Federal Rules of Evidence Explained

The law of criminal evidence governs how parties, judges, and juries offer and evaluate the various forms of proof at trial. In some ways, evidence is an extension of civil and criminal procedure. Generally, evidence law establishes a group of limitations that courts enforce against attorneys in an attempt to control the various events that the trial process presents in an adversarial setting.

In the United States, the federal courts must follow the Federal Rules of Evidence (hereinafter “FRE”). State courts, on the other hand, generally follow their own rules, which are generally imposed by the various state legislatures. The FRE is the most influential body of American evidence law. The FRE encompasses the majority of the laws of criminal evidence in 68 brief sections. Its language is accessible, easy to read, and mostly free of technical jargon and complicated cross-referencing. The FRE has been enormously influential in the development of U.S. evidence law. This influence in part is a result of its brevity and simplicity.

Before 1975, U.S. evidence law was mostly a creature of the common law tradition. The FRE was drafted and proposed by a distinguished advisory committee composed of practitioners, judges, and law professors appointed by the United States Supreme Court. Just 20 years after the FRE was adopted in the federal system, almost three-quarters of the states had adopted codes that closely resemble the FRE.

The FRE applies in all federal courts in both criminal and civil cases. Understanding some of the basic provisions of the FRE will enable most people to figure out what’s going on at trial, even if there are deviations between the FRE and applicable state laws criminal of evidence.

There are different types of evidence that can be used in a criminal trial, and a variety of rules that govern evidence. Some common concepts that come up when discussing the rules of evidence are:

Circumstantial Evidence: This isn’t what you would call “smoking gun” evidence, but rather some piece of information that strongly infers a set of circumstances. For instance, video surveillance showing that the defendant was on the same city block where a crime was committed at around the same time would be circumstantial evidence.

Corroborating Evidence: Evidence that strengthens another piece of evidence, even if it isn’t directly related to the crime. For example, a witness claims John was at the scene of the crime at a particular time. If another witness has proof that John failed to show up to work at that same time, then it could be considered corroborating evidence.

Hearsay: This isn’t given under oath or offered as official evidence, but merely stated out of court. For example, Fred says he heard that John was in a street gang; but without any evidence, Fred’s statement is merely hearsay (and not admissible).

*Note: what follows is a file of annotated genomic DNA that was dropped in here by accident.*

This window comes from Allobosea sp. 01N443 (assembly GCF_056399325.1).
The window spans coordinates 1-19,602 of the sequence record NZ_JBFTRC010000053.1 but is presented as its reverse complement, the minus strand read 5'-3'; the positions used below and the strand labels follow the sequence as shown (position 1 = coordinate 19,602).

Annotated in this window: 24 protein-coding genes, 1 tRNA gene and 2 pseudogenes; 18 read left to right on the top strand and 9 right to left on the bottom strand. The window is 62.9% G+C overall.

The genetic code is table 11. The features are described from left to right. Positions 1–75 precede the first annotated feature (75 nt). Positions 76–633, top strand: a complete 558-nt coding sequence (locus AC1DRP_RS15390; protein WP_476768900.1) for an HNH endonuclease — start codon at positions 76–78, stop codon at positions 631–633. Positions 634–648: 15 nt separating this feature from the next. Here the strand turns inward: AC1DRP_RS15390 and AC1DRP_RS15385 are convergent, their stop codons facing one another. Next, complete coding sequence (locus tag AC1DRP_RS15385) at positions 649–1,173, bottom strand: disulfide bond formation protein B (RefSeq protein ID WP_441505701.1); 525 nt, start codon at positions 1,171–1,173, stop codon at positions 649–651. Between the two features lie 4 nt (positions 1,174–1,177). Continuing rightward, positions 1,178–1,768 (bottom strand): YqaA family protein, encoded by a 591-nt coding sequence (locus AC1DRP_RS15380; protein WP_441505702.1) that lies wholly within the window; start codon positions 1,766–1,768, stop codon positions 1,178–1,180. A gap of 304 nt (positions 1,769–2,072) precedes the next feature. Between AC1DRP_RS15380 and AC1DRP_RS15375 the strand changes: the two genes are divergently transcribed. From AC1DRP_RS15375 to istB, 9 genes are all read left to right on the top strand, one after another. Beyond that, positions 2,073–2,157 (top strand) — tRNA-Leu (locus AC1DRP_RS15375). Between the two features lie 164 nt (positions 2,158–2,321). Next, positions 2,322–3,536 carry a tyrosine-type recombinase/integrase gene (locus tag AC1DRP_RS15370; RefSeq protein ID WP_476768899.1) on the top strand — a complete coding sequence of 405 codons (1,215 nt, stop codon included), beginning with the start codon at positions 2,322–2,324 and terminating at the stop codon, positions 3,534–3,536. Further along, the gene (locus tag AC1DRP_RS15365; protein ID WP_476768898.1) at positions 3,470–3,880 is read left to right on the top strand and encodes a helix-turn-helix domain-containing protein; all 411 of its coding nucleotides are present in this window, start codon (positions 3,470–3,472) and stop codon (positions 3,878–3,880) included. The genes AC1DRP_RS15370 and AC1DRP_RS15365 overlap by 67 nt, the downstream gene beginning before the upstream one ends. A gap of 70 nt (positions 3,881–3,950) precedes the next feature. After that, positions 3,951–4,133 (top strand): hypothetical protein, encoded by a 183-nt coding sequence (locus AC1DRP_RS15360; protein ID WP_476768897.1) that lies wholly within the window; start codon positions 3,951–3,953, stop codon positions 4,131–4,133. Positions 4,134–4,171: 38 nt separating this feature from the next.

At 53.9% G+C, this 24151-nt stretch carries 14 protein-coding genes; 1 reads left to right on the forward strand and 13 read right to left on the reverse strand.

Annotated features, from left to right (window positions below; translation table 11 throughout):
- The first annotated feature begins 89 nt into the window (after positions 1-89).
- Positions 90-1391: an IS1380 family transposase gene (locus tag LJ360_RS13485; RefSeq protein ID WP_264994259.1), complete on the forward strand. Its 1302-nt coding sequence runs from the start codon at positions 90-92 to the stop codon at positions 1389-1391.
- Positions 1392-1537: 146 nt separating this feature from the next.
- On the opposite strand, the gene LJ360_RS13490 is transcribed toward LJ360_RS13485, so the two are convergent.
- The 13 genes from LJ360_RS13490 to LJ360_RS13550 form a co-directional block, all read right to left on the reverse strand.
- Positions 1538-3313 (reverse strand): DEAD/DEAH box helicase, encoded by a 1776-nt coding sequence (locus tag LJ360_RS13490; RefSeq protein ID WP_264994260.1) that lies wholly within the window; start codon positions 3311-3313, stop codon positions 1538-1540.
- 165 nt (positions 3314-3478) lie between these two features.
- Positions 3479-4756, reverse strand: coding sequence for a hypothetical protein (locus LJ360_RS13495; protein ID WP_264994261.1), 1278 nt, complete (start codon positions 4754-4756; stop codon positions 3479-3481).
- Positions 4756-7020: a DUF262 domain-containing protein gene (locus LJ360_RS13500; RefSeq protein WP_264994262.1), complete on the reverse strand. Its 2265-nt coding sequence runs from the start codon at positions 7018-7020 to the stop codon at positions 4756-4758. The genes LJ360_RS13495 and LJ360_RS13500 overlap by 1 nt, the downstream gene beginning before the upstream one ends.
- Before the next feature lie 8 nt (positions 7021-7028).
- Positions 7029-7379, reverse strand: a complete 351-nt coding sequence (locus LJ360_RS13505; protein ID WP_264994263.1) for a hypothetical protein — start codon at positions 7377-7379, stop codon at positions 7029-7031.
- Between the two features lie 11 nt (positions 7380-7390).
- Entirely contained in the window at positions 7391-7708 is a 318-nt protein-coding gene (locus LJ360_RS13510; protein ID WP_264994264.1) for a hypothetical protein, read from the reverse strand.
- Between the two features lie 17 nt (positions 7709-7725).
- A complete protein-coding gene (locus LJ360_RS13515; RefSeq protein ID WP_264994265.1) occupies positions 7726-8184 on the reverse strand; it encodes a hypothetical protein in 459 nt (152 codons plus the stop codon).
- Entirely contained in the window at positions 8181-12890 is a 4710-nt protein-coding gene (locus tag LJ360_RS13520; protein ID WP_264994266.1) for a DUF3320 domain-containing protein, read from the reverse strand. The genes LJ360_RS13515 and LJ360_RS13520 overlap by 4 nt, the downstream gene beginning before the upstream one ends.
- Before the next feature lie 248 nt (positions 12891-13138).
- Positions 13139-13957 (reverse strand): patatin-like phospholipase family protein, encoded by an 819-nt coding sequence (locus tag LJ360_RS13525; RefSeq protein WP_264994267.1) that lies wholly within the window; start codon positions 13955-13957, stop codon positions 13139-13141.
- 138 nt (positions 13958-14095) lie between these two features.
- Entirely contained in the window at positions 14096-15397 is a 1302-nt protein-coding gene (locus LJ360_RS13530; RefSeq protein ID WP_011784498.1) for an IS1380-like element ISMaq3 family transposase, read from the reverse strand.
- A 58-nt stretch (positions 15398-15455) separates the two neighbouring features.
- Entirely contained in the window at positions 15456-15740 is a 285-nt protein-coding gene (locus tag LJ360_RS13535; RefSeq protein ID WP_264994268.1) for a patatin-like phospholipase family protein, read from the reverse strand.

Exclusionary Rule: This rule of evidence applies to that which was obtained in violation of the defendant’s constitutional rights. Seizing property without a warrant often is considered a violation and thereby subject to the exclusionary rule.

If you or a loved one is in a bind as a result of a criminal charge, immediately contact a Seattle Criminal Attorney. A Criminal lawyer is not going to judge you, and understands that everyone makes mistakes. Hiring a Seattle Criminal Lawyer to help can – at a minimum – reduce penalties, and can help direct people on how to best deal with their criminal charge, and many times even get them dismissed. So it should go without saying that someone cited for a misdemeanor or felony should hire a qualified Seattle Criminal LawyerSeattle Criminal Lawyer as soon as possible. Criminal charges can cause havoc on a person’s personal and professional life. Anyone charged with a crime in Washington State should immediately seek the assistance of a seasoned Seattle Criminal Lawyer.

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Stop and Frisk Laws

You are minding your business on a street corner, when suddenly a police officer comes forward and asks you something. When you hesitate in responding, he aggressively pushes you against a fence and does a pat-down search of your outer clothing to check for weapons, discovering a vial of cocaine instead.

Was the police officer acting within the law? It depends on whether the search could be characterized as a “stop and frisk.” But what is stop and frisk and how is it legal? This type of search happens when police officers stop you for questioning and pat down your clothing to see if you’re carrying a gun or knife, much like in the situation described above. Although the U.S. Supreme Court has upheld this practice, there are still boundaries that police cannot cross.